Abstract P132: Effectiveness of a Worksite Wellness Program on Dietary Intake, Adiposity, Exercise Performance, Insulin Sensitivity, and Lipids in Overweight Women
Introduction The prevalence of obesity is increasing, especially among black women. Wellness programs have been proposed to prevent obesity-associated disease. Success of worksite programs in achieving weight loss and improving obesity-associated metabolic complications for women is widely variable.
Hypothesis A program emphasizing reduced fat and energy intake in addition to exercise at the worksite can improve health measures in overweight female NIH employees, especially when provided with regular nutritional counseling.
Methods One hundred overweight (BMI 25 to 57 kg/m2) women (59% black) were provided web-based nutritional information, then randomized to regular meetings and weigh-ins with a dietitian (intervention) or control; all were instructed to increase pedometer counts by 5000 over baseline and given access to a private fitness room. Three day food records, body composition (DXA), lipids, glucose, insulin, and treadmill exercise capacity were measured at baseline and 6 month visits.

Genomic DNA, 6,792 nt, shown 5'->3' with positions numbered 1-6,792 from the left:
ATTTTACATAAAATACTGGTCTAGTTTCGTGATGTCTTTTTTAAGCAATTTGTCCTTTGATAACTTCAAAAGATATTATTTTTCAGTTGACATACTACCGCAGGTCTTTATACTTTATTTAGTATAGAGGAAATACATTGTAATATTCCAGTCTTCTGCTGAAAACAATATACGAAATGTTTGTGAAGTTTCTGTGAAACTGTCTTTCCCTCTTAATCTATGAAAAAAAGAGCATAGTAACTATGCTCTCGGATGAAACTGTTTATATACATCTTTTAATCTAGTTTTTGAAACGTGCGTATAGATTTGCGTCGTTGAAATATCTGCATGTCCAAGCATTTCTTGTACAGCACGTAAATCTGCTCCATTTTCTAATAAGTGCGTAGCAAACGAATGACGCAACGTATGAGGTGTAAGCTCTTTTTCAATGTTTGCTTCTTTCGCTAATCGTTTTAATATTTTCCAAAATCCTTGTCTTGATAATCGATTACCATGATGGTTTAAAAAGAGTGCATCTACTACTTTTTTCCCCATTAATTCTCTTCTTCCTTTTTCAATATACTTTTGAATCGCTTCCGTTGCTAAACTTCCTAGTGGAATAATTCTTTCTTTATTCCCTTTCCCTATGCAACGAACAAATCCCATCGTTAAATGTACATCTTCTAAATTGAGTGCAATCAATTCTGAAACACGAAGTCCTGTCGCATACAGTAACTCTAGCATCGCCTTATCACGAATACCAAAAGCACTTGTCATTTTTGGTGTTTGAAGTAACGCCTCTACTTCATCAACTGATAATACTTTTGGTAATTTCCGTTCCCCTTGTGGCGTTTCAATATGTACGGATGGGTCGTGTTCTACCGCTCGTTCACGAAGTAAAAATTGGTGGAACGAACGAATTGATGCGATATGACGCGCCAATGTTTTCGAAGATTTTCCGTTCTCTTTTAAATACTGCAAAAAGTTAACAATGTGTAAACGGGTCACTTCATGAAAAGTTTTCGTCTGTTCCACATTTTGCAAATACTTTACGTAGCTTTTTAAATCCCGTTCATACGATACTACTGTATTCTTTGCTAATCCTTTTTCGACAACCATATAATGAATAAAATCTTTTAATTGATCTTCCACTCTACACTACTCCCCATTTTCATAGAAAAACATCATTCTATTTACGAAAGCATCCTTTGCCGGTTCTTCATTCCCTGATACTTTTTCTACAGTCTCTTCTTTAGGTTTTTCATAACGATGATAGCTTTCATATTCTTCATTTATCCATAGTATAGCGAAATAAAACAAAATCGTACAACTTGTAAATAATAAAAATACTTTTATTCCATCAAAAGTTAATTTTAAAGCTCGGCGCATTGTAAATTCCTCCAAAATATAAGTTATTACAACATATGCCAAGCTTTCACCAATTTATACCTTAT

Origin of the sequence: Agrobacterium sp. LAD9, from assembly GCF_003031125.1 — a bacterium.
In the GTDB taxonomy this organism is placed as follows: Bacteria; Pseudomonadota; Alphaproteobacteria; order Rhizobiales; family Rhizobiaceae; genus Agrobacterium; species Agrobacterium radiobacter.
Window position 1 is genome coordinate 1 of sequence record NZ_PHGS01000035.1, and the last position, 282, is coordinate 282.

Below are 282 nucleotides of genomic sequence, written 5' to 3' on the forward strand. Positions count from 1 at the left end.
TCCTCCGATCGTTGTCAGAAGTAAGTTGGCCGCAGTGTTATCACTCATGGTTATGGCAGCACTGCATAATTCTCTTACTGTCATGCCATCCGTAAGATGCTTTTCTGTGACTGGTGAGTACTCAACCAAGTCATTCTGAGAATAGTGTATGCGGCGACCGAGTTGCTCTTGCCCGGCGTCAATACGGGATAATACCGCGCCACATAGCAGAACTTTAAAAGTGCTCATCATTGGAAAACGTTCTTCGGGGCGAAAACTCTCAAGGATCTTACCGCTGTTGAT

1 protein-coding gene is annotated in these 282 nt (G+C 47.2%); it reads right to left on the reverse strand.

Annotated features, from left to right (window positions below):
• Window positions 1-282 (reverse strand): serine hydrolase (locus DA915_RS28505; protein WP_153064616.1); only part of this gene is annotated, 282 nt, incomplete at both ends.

Results At 6 months, subjects reported decreased daily energy intake (-21%), total fat intake (-24%), and percent calories from fat (-6%), all p< 0.001. Significant reduction in weight, fat mass, and percent truncal fat was determined for all subjects, in addition to improvement in functional exercise capacity (Table). Subjects improved insulin sensitivity (HOMA), and showed reduction in cholesterol and triglyceride levels (Table). There were no significant differences between interventions vs. controls in outcome measures. Intervention subjects who attended > 80% of nutrition classes (n= 17) tended to lose more weight (-3.8 ± 4.4 vs. -1.3 ± 3.0 kg, p=0.06) and fat mass (-2.7 ± 3.9 vs. -1 ± 2.8 kg, p= 0.07), than women who attended less regularly (n=38).
Conclusion Overweight female employees provided with web-based nutritional information and worksite exercise resources significantly improved health measures. Consistent attendance at nutrition counseling sessions may facilitate achievement of weight and fat loss.
- © 2012 by American Heart Association, Inc.